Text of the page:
1974: Day for Night
1976: All the President's Men
1977: Annie Hall
1978: Straight Time
1980: Raging Bull
1983: The Right Stuff
1984: Once Upon a Time in America
1986: Hannah and Her Sisters
1987: The Last Emperor
1988: The Last Temptation of Christ
1989: Do the Right Thing
1991: Hearts of Darkness: A Filmmaker's Apocalypse
1992: One False Move
1993: Schindler's List
1994: Hoop Dreams
1997: The Ice Storm
1998: Babe: Pig in the City
From 1969 until his death in early 1999, he and Ebert were in
agreement on nine top selections: Z, The Godfather, Nashville, The
Right Stuff, Do the Right Thing, GoodFellas, Schindler's List, Hoop
Dreams, and Fargo. There would have been a tenth, but Ebert declined
to rank the documentary Shoah as 1985's best film because he felt it
was inappropriate to compare it to the rest of the year's candidates.
Seven times, Siskel's #1 choice did not appear on Ebert's top ten list
at all: Straight Time, Ragtime, Once Upon a Time in America, The Last
Emperor, The Last Temptation of Christ, Hearts of Darkness, and The
Ice Storm. Six times, Ebert's top selection did not appear on
Siskel's; these films were 3 Women, An Unmarried Woman, Apocalypse
Now, Sophie's Choice, Mississippi Burning, and Dark City.
Only once during his long association with Ebert did Siskel ever
change his vote on a movie during the review. The film Broken Arrow
had initially been given a "thumbs up" but after hearing Ebert's
criticism, Siskel changed his mind to "thumbs down" to make it
unanimous. However, he had changed his opinions on films years
after his initial review, such as Tremors, which he gave a negative
review to in 1990 but later gave the film a glowing positive review in
1994, stating "I wasn't sure what I missed the first time around, but
it just didn't click."
Both critics had specific sensitivities and feelings that would often
vary in extremes to certain kinds of bad films. Ebert was very
sensitive to films about race and ethnicity, and Siskel was sensitive
to films about families and family relationships and had a special
hatred for films like House Arrest (1996) and Like Father Like Son
(1987), both of which were about parents and their children.
Ebert once said of his relationship with Siskel:
Gene Siskel and I were like tuning forks. Strike one, and the other
would pick up the same frequency. When we were in a group together, we
were always intensely aware of one another. Sometimes this took the
form of camaraderie, sometimes shared opinions, sometimes
In 1998, the
MTV satire show
Celebrity Deathmatch did a clay-animated
fight to the death between Siskel and Ebert. Siskel wins by spinning
Ebert around by his thumb until the finger binds that held their
thumbs together broke, sending Ebert flying into the support beam of
the commentator's booth. When both men appeared together on The Late
Show Starring Joan Rivers,
Joan Rivers conducted a "together and
separately" interview with them, which at one point had each man wear
Walkman-style headphones, playing loud music, while the other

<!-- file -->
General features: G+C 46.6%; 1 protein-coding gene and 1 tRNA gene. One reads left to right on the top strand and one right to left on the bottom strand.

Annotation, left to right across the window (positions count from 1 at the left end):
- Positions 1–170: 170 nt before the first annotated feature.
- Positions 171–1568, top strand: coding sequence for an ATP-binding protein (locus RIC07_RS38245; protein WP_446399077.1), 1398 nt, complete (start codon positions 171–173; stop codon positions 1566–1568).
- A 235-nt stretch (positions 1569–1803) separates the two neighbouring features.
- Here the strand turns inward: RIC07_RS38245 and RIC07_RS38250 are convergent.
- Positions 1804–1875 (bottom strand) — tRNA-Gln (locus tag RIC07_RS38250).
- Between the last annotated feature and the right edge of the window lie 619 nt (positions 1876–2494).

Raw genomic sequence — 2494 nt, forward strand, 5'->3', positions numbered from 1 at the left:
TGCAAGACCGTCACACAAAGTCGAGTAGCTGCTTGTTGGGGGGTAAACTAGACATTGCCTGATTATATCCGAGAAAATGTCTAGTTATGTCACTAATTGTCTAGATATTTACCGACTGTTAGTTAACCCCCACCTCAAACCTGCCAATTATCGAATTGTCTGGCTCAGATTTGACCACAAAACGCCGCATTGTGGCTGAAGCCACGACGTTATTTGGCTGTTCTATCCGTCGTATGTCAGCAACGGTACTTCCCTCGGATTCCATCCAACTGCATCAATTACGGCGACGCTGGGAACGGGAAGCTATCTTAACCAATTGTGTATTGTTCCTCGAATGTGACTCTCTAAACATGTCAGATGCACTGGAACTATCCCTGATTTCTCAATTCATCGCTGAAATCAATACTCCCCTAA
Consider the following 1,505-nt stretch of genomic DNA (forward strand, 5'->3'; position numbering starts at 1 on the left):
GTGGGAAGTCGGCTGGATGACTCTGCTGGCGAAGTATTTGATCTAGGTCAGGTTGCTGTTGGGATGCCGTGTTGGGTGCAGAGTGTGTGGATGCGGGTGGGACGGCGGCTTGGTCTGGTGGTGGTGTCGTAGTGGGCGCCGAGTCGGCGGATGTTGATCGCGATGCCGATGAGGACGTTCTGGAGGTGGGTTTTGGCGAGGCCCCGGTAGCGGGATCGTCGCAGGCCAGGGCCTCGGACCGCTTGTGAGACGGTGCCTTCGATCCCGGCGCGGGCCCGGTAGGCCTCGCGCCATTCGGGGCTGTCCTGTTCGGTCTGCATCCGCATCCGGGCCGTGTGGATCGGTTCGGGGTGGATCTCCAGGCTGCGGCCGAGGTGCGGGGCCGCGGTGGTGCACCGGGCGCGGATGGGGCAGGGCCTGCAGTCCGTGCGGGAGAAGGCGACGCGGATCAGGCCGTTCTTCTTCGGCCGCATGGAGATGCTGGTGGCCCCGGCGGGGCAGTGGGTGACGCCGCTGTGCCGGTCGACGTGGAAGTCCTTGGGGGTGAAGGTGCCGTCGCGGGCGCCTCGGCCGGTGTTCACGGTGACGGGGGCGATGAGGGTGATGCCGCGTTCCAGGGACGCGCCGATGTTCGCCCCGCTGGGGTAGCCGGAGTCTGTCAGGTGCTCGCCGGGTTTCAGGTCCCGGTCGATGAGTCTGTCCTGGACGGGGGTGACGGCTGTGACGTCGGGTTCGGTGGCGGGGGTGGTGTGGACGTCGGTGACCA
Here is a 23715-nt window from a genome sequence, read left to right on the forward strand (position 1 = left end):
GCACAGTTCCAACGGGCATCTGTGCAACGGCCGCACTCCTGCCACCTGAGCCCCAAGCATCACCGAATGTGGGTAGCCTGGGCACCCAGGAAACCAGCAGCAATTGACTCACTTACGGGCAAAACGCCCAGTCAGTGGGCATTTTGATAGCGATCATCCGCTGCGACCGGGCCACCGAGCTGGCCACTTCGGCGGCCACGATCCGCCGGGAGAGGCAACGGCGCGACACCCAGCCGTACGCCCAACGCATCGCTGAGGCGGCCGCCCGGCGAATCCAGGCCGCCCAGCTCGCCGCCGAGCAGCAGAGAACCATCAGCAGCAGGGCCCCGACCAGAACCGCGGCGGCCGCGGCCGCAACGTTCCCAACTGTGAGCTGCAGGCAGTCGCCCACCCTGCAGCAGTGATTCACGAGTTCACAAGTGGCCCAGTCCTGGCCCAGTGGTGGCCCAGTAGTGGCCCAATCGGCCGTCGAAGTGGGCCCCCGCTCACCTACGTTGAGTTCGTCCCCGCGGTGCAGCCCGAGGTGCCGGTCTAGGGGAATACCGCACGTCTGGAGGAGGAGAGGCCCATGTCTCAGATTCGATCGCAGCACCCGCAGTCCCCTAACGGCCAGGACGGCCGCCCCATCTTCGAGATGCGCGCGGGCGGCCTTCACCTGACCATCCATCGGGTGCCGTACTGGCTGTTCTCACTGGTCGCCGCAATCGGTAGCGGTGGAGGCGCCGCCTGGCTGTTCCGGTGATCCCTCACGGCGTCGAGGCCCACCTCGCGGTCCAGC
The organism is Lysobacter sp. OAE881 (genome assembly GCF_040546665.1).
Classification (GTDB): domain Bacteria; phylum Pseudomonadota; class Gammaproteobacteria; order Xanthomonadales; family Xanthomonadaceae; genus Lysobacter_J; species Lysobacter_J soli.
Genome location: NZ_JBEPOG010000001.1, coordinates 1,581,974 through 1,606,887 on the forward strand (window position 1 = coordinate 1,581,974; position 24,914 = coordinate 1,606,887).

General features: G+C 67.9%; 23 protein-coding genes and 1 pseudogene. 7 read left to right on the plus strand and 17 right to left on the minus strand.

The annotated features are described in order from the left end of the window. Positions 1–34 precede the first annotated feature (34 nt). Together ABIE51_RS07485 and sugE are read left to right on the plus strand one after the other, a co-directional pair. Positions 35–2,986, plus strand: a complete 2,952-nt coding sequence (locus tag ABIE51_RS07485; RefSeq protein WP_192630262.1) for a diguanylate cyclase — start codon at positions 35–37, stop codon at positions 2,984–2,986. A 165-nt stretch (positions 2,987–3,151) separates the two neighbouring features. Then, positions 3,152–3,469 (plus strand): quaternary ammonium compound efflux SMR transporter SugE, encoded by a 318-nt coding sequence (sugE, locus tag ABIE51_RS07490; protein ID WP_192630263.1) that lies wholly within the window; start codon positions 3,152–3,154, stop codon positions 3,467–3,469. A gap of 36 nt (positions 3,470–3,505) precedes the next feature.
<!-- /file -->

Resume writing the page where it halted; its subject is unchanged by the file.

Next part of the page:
commented on his partner.
When asked what he thought was the biggest difference between him and
Ebert, Siskel unhesitatingly replied: "I'm a better reviewer than he
is," but a few moments later, he said that anyone who read an Ebert
review would read "an extremely well-written review."[this quote needs
At the 1999
Academy Awards ceremony, after its "In Memoriam" montage
of deceased stars and film contributors (which did not include Siskel,
as he was not an Academy member) host
Whoopi Goldberg gave a brief,
impromptu tribute to Siskel in which she said: "Gene, honey, wherever
you are, here's to you." and included the traditional "thumbs-up"
gesture, to a great round of audience applause.
List of people with brain tumors
^ "He Changed The Way We Look At Movies -
1999-02-21. Retrieved 2015-07-15.
^ Farewell To Siskel Honors Private Side Of Public Man Chicago
Tribune, Februari 23 1999
^ a b Mcg, Robert (1999-02-21). "Gene Siskel, Half of a Famed
Movie-Review Team, Dies at 53, The New York Times, February 21, 1999".
Nytimes.com. Retrieved 2015-07-15.
Chicago Tribune List of Siskel Reviews (Notes Rascal as First Print
Review)". October 15, 1999.
^  "Siskel & Ebert: Secret Ladies' Men"
^ a b Siskel & Ebert episode: "Tribute to Gene Siskel"
^ TV.com Episode summary:
The Critic - "Siskel & Ebert & Jay
^ Life Itself. Dir. Steve James. Part.
Roger Ebert and Chaz Ebert.
^ "Gene Siskel". Nndb.com. Retrieved 2015-07-15.
^ Siskel, Gene (January 29, 1999). "
She's All That
She's All That Review
Chicago Tribune List of Siskel Reviews (Notes
She's All That
She's All That as
Last Print Review)". October 15, 1999.
^ Calhoun, Bob (1999-03-07). "Ebert review". Rogerebert.suntimes.com.
^ Ebert and Roeper[permanent dead link]
^ Review: Black Sheep[permanent dead link]
^ a b "Siskel and Ebert Top Ten Lists (1969-1998)". Innermind.com.
2012-05-03. Retrieved 2015-07-15.
^ Berardinelli, James (February 22, 1999). "A Thumb Falls Silent: A
Short Tribute to Gene Siskel". Reelviews.net. Retrieved
^ "Remembering Gene".
Chicago Sun-Times. Archived from the original on
^ "Oscar Night Salute To Siskel Was All Whoopi".
March 23, 1999.
Gene Siskel on IMDb
Gene Siskel at AllMovie
Gene Siskel: The Balcony is Closed Article on Legacy.com
Gene Siskel's Top Ten List By Year (1969–1998)
Bio on Biography.com
Gene Siskel at Find a Grave
Gene Siskel and Roger Ebert
Sneak Previews (1975–82)
At the Movies (1982–86)
At the Movies (1986–2010)
Ebert Presents: At the Movies (2011)
Beyond the Valley of the Dolls
Who Killed Bambi?
Beneath the Valley of the Ultra-Vixens
The Great Movies
Ebertfest: Roger Ebert's Film Festival
Life Itself (film)
Gene Siskel Film Center